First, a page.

• Re:Your book? (Score:5, Interesting)

    by FreshFunk510 ( 526493 ) on Thursday February 05, 2004 @07:58PM (#8196052)
    Ugh. Johnnyb should've wrote a disclaimer that he was promoting his own book. This type of action turns me away from wanting to support such an individual. Sorry, nothing personal.
  • by Anonymous Coward on Thursday February 05, 2004 @07:58PM (#8196053)
    I've often wondered about this... I'm a meager 14 year old, and I've learned (and a good deal more then just a "hello world..." program) numerous "high level" languages - C/C++, a little bit of JAVA, and a good deal of PHP... However, I'm somewhat mystified by the concept of low level languages. I've never really taken the time to learn them, namely due to the fact that they are mostly useless in actual practice (as far as I can tell.) Nevertheless, I feel that I have missed out on learning how the computer works below the surface and what is actually happening when the code I write is compiled and run. It sort of produces an artificial barrier to my code - I know what it's doing, but not how and why. I feel that I could code much better if I understood what was going on, and yet I'm not sure if I'll ever really be able to learn a language like assembly due to the fact that I'm used to higher level languages and have been somewhat spoiled by them.

    Does anyone else feel this way, or am I just an oddball? (which is most likely the case ;)
  • by jinxidoru ( 743428 ) on Thursday February 05, 2004 @08:01PM (#8196087) Homepage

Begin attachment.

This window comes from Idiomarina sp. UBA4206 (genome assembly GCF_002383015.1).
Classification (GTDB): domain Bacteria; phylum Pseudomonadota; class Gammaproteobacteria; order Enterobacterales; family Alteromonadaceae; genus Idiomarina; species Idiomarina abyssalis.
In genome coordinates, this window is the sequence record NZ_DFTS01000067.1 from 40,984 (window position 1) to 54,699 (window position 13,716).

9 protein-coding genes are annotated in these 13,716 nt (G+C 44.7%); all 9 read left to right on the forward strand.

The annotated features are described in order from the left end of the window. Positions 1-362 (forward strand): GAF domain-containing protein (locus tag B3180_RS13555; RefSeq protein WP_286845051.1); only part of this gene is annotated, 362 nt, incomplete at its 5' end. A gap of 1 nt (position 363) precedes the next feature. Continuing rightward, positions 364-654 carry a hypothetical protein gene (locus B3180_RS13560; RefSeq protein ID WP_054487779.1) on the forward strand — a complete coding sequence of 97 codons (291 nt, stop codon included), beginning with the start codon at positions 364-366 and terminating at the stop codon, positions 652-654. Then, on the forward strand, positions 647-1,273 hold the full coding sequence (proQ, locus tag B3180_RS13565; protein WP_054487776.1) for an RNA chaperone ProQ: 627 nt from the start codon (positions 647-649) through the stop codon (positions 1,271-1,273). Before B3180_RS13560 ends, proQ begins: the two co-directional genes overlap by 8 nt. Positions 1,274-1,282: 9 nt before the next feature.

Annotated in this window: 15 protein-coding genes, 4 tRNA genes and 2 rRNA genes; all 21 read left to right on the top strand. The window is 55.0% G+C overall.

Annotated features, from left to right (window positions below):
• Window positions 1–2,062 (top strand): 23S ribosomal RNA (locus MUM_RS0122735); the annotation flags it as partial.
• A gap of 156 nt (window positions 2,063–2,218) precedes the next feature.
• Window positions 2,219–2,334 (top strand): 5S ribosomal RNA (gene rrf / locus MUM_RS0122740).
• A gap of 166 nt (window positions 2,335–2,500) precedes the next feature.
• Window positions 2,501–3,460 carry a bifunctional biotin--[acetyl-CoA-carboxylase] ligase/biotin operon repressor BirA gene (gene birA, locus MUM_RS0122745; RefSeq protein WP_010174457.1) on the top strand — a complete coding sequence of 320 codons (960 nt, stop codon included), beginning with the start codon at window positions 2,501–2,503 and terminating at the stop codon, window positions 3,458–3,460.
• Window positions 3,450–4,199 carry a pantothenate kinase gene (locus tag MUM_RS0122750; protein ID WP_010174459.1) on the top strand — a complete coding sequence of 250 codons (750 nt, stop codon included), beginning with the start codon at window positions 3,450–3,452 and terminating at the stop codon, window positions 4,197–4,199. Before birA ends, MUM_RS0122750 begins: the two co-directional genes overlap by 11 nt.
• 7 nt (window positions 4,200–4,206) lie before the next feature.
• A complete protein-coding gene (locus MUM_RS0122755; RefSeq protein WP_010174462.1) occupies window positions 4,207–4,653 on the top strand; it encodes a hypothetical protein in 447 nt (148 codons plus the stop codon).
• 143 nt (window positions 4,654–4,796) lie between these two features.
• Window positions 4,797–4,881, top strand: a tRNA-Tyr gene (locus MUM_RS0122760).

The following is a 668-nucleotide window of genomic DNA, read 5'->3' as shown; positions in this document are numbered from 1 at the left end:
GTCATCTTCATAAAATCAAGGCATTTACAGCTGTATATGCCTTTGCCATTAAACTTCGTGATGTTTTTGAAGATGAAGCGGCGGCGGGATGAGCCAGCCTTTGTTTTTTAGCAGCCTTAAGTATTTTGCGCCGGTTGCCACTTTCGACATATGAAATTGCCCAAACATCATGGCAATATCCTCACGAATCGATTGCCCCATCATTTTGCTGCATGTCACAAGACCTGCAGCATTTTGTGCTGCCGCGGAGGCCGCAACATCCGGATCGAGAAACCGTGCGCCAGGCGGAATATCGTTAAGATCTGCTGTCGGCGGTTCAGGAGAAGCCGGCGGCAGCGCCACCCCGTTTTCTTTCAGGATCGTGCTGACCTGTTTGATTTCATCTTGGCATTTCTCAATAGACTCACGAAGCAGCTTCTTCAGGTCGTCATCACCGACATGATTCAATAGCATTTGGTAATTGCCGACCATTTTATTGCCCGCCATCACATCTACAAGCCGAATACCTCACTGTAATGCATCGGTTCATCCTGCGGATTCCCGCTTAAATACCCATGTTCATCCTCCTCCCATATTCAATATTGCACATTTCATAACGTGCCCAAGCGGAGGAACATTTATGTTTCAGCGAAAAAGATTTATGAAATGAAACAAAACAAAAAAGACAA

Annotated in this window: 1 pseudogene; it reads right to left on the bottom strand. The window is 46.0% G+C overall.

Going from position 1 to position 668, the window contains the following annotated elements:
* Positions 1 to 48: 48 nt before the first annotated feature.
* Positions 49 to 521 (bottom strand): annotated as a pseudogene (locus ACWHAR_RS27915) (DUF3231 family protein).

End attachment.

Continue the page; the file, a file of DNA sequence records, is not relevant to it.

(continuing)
In the BYU CS department they've recently gone a little farther than starting with assembly language. The introductory programming class actually begins with digital logic gates. The next section deals with assembly programming using the contrived LC (Little Computer) opcode set. It's a much smaller set of opcodes than x86, so it's simple enough for beginners, but still contains the important elements learned from doing assembly programming. The course ends with an introduction to C++ and OOP. I think the change in curriculum is a very wise idea. I took a class in digital circuitry and it has helped me so much in my programming. I'd like to see more programs move in this direction.
  • by AvitarX ( 172628 ) <> on Thursday February 05, 2004 @08:04PM (#8196128) Journal
    Except more and more jobs are being outsourced because schools have churned out commodity programmers and business's can get them anywhere.

    What we need if we want to stay the forefront is for there to be fewer programmers of a higher quality. For the past decade we have had too many people not gettin turned off by CS. So they enter the workforce as commodity disposable workers, and they tarnish the reputation of you uys who are good too. Now our jobs go to India and either they have better or equal workers and thins will never come back or they suck and we can keep churnin out assembly line (not assembly) programmers.